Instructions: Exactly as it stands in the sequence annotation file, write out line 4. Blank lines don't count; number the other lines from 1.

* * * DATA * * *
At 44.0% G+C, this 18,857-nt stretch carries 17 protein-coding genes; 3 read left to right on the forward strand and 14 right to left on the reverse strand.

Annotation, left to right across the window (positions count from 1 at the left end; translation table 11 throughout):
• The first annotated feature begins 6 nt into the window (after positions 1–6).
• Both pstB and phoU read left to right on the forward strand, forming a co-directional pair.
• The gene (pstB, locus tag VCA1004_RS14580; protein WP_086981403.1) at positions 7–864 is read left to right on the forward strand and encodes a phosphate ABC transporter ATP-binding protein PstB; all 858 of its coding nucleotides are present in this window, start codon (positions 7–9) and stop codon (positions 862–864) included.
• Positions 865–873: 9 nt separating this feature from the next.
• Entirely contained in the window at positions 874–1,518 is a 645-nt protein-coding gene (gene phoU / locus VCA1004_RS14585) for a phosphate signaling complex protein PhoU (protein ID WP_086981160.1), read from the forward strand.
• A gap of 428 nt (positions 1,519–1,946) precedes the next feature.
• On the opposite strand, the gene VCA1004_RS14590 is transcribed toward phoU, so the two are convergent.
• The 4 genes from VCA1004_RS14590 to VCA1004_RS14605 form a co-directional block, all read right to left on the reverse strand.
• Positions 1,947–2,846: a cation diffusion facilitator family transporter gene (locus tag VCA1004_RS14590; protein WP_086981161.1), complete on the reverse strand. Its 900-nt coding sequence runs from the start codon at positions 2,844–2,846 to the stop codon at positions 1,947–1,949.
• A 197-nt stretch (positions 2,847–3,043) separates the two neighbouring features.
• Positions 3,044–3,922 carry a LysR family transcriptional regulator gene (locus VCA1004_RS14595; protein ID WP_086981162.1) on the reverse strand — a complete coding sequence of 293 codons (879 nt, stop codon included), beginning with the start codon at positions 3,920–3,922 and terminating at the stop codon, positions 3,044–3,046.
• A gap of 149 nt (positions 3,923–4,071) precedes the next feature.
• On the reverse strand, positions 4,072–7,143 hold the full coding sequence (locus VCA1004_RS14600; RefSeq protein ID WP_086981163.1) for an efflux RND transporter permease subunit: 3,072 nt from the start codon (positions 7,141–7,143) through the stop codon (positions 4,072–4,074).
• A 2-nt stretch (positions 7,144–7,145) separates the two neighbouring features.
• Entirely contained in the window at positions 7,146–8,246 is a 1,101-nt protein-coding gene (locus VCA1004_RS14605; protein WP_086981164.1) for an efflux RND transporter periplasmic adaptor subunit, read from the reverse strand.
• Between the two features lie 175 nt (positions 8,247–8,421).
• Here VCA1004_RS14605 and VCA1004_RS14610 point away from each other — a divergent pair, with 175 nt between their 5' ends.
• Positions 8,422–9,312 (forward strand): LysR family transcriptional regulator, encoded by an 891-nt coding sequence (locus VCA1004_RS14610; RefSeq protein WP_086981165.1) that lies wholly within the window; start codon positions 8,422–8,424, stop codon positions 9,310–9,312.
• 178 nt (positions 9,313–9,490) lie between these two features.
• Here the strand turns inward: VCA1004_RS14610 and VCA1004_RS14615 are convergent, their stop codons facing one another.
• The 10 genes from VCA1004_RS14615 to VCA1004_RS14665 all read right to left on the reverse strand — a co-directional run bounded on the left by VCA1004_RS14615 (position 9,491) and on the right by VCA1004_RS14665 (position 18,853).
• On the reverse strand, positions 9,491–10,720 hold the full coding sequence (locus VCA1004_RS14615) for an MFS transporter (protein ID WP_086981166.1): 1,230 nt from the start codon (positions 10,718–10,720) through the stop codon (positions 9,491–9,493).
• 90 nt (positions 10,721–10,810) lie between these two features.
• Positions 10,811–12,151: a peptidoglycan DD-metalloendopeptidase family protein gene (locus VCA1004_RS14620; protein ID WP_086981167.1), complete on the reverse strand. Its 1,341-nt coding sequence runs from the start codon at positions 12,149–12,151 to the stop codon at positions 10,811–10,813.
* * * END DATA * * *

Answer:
• Both pstB and phoU read left to right on the forward strand, forming a co-directional pair.